"Star Wars: Episode VIII - The Last Jedi" (2017) Review
What is an ambitious blockbuster?
Blockbuster films by their own nature have to play within certain margins. They usually cost $150 million at the absolute minimum, and that's before you factor in the cost of marketing them in various territories all around the world. When those monumental costs are in play, it's pretty easy to see how blockbuster films have begun to resemble one another to their own detriment.
But the Star Wars franchise is on a whole other level. Arguably the film franchise that pushed the mega blockbuster further than any before it in the 1970s and the 1980s, it's monolithic status has afforded it the rare opportunity to occasionally go off the rails with less risk involved. The built-in audience allows Star Wars to take more risks, sometimes for the better (Rogue One: A Star Wars Story), sometimes for the worse (Star Wars: Episode II - Attack of the Clones).
Star Wars: Episode VIII - The Last Jedi is easily the most ambitious Star Wars movie to date, and one that won't be anything short of divisive.
It's rare to see a film literally wield your expectations against you like a weapon. Whenever I hear a character in a film say a line like "This is not going to go the way you think," I usually roll my eyes. By the time Luke Skywalker says that in The Last Jedi though, the film has more than earned the line. The Last Jedi is going to floor fans of the franchise up to this point. It makes bold decisions that I love, ones that are not going to sit well with everyone.
And now I hit the roadblock of Star Wars reviews: Making sure not to spoil anything. It's incredibly difficult to review these films in particular due to the seven films worth of legacy building up to this (eight if you count Rogue One), so it's especially important to tread lightly.
The plot I can talk about picks up right after The Force Awakens, with General Leia's Resistance desperately attempting to stay alive while Rey tries to convince Luke Skywalker to teach her the ways of the Force. Again, neither of these main stories go the way you think they will. The other major subplots concern ace pilot Poe Dameron butting heads with the Resistance Leadership and Finn going on a covert mission with a new character Rose to help the Resistance's odds of survival.
Again, neither of these stories go the way you think they will. What I'll say about both of them is that it's impressive to see how the film is willing to let these characters to grow, and sometimes in painful fashion. That does come at the cost of pacing though, the second act being extremely long and I can't help but wish that the sub-plot with Finn and Rose was a little tighter. That being said, the ideas the sub-plot plays with in terms of morality in the Star Wars universe is downright fascinating and eventually necessary to the larger story.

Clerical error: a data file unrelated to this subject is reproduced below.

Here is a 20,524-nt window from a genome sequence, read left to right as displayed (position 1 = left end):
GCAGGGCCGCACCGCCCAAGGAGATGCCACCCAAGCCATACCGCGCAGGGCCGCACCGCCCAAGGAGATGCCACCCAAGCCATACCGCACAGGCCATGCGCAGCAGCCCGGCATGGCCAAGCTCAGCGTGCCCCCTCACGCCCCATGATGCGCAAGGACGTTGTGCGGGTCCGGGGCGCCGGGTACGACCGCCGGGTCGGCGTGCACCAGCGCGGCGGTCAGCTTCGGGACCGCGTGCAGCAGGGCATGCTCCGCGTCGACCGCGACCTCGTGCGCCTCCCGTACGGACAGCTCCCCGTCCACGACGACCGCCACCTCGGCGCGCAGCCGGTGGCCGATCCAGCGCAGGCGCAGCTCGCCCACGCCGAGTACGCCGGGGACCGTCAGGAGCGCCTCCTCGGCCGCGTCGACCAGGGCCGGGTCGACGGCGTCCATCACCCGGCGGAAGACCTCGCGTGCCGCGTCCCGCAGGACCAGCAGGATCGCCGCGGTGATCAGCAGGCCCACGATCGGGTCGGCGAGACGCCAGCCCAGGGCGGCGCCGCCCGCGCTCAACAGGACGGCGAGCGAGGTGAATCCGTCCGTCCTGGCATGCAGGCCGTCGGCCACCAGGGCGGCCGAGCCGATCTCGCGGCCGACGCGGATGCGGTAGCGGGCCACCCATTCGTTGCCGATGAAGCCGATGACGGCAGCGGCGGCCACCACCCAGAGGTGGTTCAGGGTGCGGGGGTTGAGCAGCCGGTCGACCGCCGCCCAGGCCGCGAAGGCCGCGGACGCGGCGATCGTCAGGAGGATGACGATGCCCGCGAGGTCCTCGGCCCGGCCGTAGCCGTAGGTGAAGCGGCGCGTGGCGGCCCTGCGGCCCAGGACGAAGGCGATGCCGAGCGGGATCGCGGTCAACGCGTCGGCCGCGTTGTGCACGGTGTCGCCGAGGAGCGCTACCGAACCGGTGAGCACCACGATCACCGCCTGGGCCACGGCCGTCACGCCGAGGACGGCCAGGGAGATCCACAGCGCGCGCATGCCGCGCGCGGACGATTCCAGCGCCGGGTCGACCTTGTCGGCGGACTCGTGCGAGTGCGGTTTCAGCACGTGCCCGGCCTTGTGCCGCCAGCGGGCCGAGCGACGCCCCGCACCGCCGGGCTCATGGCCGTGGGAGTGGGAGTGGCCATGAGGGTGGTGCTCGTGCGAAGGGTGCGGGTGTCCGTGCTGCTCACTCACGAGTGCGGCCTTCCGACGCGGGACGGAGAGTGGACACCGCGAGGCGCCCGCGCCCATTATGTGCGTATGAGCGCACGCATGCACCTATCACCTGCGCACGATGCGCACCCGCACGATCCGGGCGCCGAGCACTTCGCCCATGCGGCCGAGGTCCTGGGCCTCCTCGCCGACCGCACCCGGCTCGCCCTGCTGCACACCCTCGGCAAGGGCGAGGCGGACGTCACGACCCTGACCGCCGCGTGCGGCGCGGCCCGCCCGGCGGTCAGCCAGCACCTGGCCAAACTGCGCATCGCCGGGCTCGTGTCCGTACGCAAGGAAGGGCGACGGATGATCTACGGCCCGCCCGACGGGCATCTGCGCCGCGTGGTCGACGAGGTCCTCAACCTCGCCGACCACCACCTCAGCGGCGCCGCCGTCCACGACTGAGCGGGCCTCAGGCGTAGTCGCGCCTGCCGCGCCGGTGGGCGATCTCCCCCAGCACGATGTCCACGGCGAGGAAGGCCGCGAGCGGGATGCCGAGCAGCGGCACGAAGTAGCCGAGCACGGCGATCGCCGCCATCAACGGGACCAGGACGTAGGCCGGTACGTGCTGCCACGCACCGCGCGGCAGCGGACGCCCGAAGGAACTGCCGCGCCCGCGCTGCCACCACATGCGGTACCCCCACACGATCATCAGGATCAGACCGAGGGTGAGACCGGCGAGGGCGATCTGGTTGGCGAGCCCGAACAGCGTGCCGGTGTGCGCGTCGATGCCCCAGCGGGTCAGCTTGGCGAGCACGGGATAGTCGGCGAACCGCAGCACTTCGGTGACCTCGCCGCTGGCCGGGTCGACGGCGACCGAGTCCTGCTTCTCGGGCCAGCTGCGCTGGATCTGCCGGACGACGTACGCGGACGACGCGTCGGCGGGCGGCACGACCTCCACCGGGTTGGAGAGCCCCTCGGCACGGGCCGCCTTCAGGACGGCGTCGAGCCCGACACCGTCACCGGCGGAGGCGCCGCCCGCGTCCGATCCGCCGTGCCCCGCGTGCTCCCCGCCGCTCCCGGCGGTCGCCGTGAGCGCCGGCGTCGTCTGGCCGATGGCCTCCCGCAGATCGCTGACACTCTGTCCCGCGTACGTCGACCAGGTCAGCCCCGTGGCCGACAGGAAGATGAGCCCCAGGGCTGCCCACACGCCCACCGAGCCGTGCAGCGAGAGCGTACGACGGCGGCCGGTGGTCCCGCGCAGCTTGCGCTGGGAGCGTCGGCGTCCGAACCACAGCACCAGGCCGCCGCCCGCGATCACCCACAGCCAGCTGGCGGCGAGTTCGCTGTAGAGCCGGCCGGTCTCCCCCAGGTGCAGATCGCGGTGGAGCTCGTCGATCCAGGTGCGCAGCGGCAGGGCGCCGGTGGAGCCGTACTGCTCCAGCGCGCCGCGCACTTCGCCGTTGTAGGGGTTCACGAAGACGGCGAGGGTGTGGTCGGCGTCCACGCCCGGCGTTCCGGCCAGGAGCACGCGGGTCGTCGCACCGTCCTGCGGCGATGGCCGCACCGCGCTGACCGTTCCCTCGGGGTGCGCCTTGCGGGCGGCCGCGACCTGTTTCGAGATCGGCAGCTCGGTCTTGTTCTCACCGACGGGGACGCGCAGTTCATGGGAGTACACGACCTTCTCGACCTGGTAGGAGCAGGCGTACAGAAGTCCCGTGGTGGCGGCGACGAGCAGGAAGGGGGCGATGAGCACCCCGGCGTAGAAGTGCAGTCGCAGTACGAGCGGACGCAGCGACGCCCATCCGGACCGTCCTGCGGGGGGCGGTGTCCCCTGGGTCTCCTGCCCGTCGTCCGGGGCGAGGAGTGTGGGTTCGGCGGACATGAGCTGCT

The other thing that makes these several plots work though are the performers at play. All of the new actors are killing it and Carrie Fisher and Mark Hamill in particular are standout performers. They aren't glorified cameos but real characters that fit into the overall larger story perfectly. And Daisy Ridley, Oscar Isaac, John Boyega, and Adam Driver are all still as effortless as ever.
There's so SO much I want to talk about with The Last Jedi, but it dives deep into spoiler territory. I'll say that this is an especially beautiful Star Wars film, not that the other films look cheap mind you, but that the cinematography here is expertly constructed. Also, Rian Johnson, serving as the writer and director, has some very unique depictions of the Force. That's all I'll say there.
Star Wars: Episode VIII - The Last Jedi is going to piss people off. There's no way around it. But I loved it and I hope you love it too. The possibilities it opens up for the future of Star Wars are wildly exciting to say the least. The playing field for the franchise has permanently changed and I'm simultaneously excited and terrified for where Episode IX will go after this.
And man, I'm really really REALLY looking forward to whatever Rian Johnson's trilogy of Star Wars movies turns into.